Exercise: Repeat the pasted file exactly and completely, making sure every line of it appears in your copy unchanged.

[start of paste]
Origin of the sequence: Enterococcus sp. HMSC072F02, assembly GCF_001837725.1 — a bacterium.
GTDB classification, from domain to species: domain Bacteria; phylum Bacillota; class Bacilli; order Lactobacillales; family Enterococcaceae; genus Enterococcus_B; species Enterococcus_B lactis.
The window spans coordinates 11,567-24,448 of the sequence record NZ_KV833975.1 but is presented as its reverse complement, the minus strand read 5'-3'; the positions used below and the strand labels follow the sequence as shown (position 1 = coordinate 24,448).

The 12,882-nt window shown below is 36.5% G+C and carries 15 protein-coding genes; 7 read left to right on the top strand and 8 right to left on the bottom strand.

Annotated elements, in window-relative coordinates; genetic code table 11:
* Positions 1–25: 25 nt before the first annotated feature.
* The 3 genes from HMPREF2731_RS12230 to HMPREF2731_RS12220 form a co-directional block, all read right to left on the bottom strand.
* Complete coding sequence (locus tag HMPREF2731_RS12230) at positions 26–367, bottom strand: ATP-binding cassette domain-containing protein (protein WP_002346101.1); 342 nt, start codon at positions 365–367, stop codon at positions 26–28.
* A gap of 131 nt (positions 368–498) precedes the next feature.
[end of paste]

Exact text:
Origin of the sequence: Enterococcus sp. HMSC072F02, assembly GCF_001837725.1 — a bacterium.
GTDB classification, from domain to species: domain Bacteria; phylum Bacillota; class Bacilli; order Lactobacillales; family Enterococcaceae; genus Enterococcus_B; species Enterococcus_B lactis.
The window spans coordinates 11,567-24,448 of the sequence record NZ_KV833975.1 but is presented as its reverse complement, the minus strand read 5'-3'; the positions used below and the strand labels follow the sequence as shown (position 1 = coordinate 24,448).

The 12,882-nt window shown below is 36.5% G+C and carries 15 protein-coding genes; 7 read left to right on the top strand and 8 right to left on the bottom strand.

Annotated elements, in window-relative coordinates; genetic code table 11:
* Positions 1–25: 25 nt before the first annotated feature.
* The 3 genes from HMPREF2731_RS12230 to HMPREF2731_RS12220 form a co-directional block, all read right to left on the bottom strand.
* Complete coding sequence (locus tag HMPREF2731_RS12230) at positions 26–367, bottom strand: ATP-binding cassette domain-containing protein (protein WP_002346101.1); 342 nt, start codon at positions 365–367, stop codon at positions 26–28.
* A gap of 131 nt (positions 368–498) precedes the next feature.